In the brief, police alleged that OneFour is part of a broader gang representing Mount Druitt and the outer-western suburbs of Sydney and that the group has been ‘at war’ with a group representing Sydney’s inner-west, dubbed ‘21 District’.
Among lyrics referenced include ‘21 what, one got knocked, hah! I guess that makes them 20’ in OneFour’s popular track ‘The Message’ which has over 13 million views on YouTube.
According to the brief, the lyric referenced the murder of a member of ‘21 District’.
“You can definitely draw a comparison between the lyrics and offences that have occurred,” Sergeant Trueman said.
At the time, the group’s manager stated that whilst their music told ‘stories from the streets’, making a literal link to criminal acts was wrong.
“It’s no different from literature, music cannot be taken literally.” commented Triple J’s group music director, Richard Kingsmill.
Interview With Criminal Defence Barrister Mark Dennis SC
We interviewed prominent criminal defence barrister Mark Dennis SC on this topic. Mr. Dennis has been practising exclusively in criminal law since 1992 and the founder and convenor of “Reasonable Cause” CPD conferences which donates 100% of its profits to charity in assisting disadvantaged young Cambodians to assist in their education.
“Whilst I’ve never heard of such a prosecution in an Australian context, I see no reason in principle why they couldn’t use it in evidence, though it would have to be a fairly direct correlation,” explains Mark Dennis SC.
However, Mr Dennis identifies a number of issues associated with the utilisation of such evidence including whether “the rapper is necessarily the author of the lyrics” and that the lyrics “might not be about the relevant crime and may be about something else or something that they had vague knowledge regarding.”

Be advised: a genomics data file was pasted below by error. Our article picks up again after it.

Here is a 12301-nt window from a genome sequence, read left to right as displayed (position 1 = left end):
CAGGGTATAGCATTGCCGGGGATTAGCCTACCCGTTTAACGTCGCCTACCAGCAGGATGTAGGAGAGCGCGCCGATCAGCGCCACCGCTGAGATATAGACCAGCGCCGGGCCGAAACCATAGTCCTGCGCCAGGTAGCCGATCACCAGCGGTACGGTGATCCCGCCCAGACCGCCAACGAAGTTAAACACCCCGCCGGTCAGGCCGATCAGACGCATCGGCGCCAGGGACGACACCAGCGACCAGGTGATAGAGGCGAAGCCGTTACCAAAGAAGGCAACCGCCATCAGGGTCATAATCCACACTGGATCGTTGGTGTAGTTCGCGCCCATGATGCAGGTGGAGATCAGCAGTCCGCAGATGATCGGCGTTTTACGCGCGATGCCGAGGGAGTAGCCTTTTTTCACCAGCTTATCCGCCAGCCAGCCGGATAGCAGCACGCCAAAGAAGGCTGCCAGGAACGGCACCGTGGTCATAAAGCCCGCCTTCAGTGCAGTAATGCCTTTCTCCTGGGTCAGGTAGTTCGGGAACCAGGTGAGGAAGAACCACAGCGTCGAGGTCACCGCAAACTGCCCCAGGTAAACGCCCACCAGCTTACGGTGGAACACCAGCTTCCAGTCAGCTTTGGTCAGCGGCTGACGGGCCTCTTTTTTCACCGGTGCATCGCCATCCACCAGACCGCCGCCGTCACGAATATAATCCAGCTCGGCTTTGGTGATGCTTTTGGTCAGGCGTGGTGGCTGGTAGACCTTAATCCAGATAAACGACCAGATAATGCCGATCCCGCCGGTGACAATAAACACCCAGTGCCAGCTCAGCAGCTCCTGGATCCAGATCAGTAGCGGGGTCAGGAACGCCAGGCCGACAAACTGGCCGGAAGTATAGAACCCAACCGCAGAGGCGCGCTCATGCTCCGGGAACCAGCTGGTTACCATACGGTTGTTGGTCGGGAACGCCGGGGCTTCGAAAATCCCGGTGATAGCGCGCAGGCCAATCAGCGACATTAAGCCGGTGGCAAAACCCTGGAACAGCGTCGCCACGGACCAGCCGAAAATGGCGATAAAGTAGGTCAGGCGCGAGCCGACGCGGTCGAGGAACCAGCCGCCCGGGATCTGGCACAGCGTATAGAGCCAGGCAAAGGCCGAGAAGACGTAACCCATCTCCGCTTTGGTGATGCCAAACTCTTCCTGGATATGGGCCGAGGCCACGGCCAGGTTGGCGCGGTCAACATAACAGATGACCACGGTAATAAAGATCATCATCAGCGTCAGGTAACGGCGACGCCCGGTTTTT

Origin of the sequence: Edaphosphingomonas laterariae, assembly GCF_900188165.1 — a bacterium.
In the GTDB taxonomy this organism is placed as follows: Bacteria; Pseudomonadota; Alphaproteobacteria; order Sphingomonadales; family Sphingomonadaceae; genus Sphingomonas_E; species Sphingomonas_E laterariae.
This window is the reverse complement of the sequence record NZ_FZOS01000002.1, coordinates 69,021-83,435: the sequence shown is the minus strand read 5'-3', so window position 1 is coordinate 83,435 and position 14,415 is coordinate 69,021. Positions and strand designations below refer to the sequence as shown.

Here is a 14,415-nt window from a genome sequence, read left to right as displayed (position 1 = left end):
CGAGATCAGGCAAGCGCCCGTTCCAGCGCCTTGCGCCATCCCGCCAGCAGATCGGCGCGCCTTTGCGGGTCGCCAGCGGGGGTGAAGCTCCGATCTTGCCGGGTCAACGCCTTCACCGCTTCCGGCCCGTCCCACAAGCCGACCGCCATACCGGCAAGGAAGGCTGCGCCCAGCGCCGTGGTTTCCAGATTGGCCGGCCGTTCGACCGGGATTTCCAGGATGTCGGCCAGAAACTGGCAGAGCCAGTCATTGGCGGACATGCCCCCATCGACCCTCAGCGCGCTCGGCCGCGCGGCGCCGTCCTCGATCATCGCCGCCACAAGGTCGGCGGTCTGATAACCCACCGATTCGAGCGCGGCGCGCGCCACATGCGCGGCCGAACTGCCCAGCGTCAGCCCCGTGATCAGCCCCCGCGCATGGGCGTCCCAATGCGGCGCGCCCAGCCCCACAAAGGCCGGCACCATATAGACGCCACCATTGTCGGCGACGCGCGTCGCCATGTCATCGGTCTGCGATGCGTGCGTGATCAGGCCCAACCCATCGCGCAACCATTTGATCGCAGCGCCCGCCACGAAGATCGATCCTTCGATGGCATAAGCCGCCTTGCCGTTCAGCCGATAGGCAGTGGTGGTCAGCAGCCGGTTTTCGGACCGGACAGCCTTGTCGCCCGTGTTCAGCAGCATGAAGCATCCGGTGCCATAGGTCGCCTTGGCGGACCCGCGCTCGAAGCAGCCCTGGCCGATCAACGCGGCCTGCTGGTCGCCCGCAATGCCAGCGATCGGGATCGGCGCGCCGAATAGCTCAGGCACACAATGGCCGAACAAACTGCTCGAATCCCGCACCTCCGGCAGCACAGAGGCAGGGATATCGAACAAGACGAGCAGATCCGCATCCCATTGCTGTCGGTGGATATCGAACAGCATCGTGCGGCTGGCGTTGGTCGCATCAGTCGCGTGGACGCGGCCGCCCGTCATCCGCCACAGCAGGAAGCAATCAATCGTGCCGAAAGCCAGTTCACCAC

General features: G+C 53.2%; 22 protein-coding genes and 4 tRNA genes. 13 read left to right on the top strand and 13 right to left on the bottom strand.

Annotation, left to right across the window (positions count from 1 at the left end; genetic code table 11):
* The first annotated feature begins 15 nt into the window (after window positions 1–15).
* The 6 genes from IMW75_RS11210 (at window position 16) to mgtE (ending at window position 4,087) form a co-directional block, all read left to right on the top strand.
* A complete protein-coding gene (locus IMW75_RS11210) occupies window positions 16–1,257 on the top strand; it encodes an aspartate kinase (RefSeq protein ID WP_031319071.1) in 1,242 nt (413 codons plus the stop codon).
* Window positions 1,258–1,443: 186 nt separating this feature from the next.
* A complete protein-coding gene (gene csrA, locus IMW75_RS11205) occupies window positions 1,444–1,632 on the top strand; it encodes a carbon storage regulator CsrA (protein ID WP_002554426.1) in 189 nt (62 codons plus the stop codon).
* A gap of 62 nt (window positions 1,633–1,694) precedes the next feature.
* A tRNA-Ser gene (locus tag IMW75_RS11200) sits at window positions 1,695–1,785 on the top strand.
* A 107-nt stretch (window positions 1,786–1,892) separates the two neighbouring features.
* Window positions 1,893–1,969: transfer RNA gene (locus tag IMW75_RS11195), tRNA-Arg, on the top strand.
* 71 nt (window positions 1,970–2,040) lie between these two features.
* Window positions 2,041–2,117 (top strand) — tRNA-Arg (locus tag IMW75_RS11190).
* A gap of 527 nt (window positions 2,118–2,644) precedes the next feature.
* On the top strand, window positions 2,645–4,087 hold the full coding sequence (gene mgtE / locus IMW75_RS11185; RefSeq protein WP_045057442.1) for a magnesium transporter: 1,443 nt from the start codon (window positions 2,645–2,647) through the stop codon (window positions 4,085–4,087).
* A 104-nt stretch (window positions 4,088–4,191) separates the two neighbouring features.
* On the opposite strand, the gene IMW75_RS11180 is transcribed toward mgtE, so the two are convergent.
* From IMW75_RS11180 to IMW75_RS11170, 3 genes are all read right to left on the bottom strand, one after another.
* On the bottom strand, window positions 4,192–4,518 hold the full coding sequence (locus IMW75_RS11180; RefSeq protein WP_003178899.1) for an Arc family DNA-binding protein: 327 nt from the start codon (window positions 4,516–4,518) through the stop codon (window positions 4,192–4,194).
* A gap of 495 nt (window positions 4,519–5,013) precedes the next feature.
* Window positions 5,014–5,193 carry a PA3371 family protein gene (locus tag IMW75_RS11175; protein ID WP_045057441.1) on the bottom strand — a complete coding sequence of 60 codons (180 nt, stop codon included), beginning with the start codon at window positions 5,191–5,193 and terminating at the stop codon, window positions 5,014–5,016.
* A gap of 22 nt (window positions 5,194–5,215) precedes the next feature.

“Therefore, if I ever encountered a prosecution trying to use such evidence, I would seek to show whether it really can be attributed to a crime.” he continued.
Mr Dennis also spoke about how he would seek to have it excluded on the basis that it would cause unfair prejudice.
Section 137 of the Evidence Act 1995 (NSW) states that: ‘in a criminal proceeding, the court must refuse to admit evidence adduced by the prosecutor if its probative value is outweighed by the danger of unfair prejudice to the defendant.’
The expression of ‘probative value’ means the extent to which the evidence could rationally affect the assessment of the probability of the existence of a fact in issue, (Adam v The Queen (2001) 297 CLR 96 at ).
Unfair prejudice can be summarised as ‘danger that the fact finder may use the evidence to make a decision on an improper, perhaps emotional basis, i.e., on a basis logically unconnected with the issues in the case,’ as explained by the Australian Law Reform Commission.
Noting many critics of the use of lyrics in proceedings in America have sought to brand the practice as reinforcing racist stereotypes, he furthermore identified how the use of rap lyrics: “may fall more heavily on more cultural groups than others”.
Questions? Contact our friendly team of criminal lawyers, Sydney today.